Mixed-media artist Cathy Nichols enjoys creating bright, lively encaustic paintings, and has provided ten helpful tips for other artists interested in painting with hot wax.
Getting started with encaustic:
- Rejoice in the gorgeous, rich color of your encaustic paints! Encaustics have amazing, luminous colors. Just melting them onto my surface gives me a surge of pure joy.
- Carve the wax.Encaustic paint is sculptural. Visit the sculpture or ceramics section of your favorite art store to find fun mark-making tools.
- Visit your kitchen to find interesting carving tools. Mini cake-decorating metal molds and an apple-corer are some of my favorite non-traditional tools.
- Let it drip. Colored wax dripping inside and over the edges of your encaustic piece can add impact and make a statement. You can even create a Pollack-esque all-drip painting with encaustics!
- Show your unique brushstrokes. While a super-smooth surface is considered the Holy Grail for many encaustic painters, beeswax is also a wonderful way to showcase your brushwork. The wax dries instantly as it cools, and this means the shape and look of your signature strokes can be highly visible.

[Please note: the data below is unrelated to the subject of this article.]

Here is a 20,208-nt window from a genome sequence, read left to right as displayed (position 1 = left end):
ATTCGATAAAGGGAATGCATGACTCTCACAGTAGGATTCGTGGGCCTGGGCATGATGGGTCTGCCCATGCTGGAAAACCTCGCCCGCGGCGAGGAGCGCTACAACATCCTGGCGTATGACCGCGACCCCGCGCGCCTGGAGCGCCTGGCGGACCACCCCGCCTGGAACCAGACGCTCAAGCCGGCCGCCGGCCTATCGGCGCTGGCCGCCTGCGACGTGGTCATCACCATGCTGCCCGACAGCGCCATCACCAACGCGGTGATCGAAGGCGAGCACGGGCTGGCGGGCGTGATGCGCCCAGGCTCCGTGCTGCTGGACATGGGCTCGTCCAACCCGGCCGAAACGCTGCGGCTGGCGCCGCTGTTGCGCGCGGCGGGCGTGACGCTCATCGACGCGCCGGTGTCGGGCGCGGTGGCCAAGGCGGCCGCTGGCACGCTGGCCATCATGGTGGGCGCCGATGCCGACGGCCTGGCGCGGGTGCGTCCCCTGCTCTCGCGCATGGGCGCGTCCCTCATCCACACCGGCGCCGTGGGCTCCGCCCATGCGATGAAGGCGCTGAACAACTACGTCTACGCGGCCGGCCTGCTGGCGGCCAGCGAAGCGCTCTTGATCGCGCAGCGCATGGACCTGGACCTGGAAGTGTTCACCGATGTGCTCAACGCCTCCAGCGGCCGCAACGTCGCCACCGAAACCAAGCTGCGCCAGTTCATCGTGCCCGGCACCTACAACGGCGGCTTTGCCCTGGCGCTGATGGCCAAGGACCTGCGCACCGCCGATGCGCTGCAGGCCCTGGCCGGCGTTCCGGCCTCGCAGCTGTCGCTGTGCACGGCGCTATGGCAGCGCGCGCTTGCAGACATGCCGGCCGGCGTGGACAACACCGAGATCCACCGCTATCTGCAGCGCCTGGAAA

- Mix signature, reusable palettes of color in mini muffin tins.
- Invest in a professional hot palette. You can use an electric griddle for practice, but the aluminum surface of the professional palette allows you to actually see your paint colors and mix them right on the palette. This is a huge advantage in the painting process and worth the extra cost if you find you enjoy painting with encaustics.
- Use stencils to create crisp, clear lines and forms.
- Work at a safe temperature. Be sure your heated palette is set between 190-210 degrees Fahrenheit. Higher temperatures increase the toxicity of molten pigments in your beeswax mediums and encaustic paints.
- Maintain proper ventilation. Work outdoors, use a reverse fan and/or wear a respirator mask. Respirators aren’t fashionable, but you can buy one online for under $30, and they protect your sensitive airways from contaminants.
See more of Cathy Nichols’s work at www.joi-ful.com.